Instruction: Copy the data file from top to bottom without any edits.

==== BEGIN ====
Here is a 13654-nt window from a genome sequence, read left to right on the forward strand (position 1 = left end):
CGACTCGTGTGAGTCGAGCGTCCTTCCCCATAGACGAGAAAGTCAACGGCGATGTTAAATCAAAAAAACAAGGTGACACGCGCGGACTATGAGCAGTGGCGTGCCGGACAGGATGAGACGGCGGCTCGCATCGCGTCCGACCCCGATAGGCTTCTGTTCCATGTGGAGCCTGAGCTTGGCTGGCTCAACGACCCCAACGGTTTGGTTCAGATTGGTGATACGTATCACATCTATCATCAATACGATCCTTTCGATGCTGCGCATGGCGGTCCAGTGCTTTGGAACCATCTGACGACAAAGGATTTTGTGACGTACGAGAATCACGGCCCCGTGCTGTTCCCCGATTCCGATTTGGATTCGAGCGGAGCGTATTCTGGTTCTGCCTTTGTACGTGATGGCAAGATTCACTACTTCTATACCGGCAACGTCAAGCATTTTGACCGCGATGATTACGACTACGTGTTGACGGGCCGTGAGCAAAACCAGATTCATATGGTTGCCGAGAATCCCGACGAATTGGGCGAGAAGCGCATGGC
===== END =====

Here is a 13654-nt window from a genome sequence, read left to right on the forward strand (position 1 = left end):
CGACTCGTGTGAGTCGAGCGTCCTTCCCCATAGACGAGAAAGTCAACGGCGATGTTAAATCAAAAAAACAAGGTGACACGCGCGGACTATGAGCAGTGGCGTGCCGGACAGGATGAGACGGCGGCTCGCATCGCGTCCGACCCCGATAGGCTTCTGTTCCATGTGGAGCCTGAGCTTGGCTGGCTCAACGACCCCAACGGTTTGGTTCAGATTGGTGATACGTATCACATCTATCATCAATACGATCCTTTCGATGCTGCGCATGGCGGTCCAGTGCTTTGGAACCATCTGACGACAAAGGATTTTGTGACGTACGAGAATCACGGCCCCGTGCTGTTCCCCGATTCCGATTTGGATTCGAGCGGAGCGTATTCTGGTTCTGCCTTTGTACGTGATGGCAAGATTCACTACTTCTATACCGGCAACGTCAAGCATTTTGACCGCGATGATTACGACTACGTGTTGACGGGCCGTGAGCAAAACCAGATTCATATGGTTGCCGAGAATCCCGACGAATTGGGCGAGAAGCGCATGGC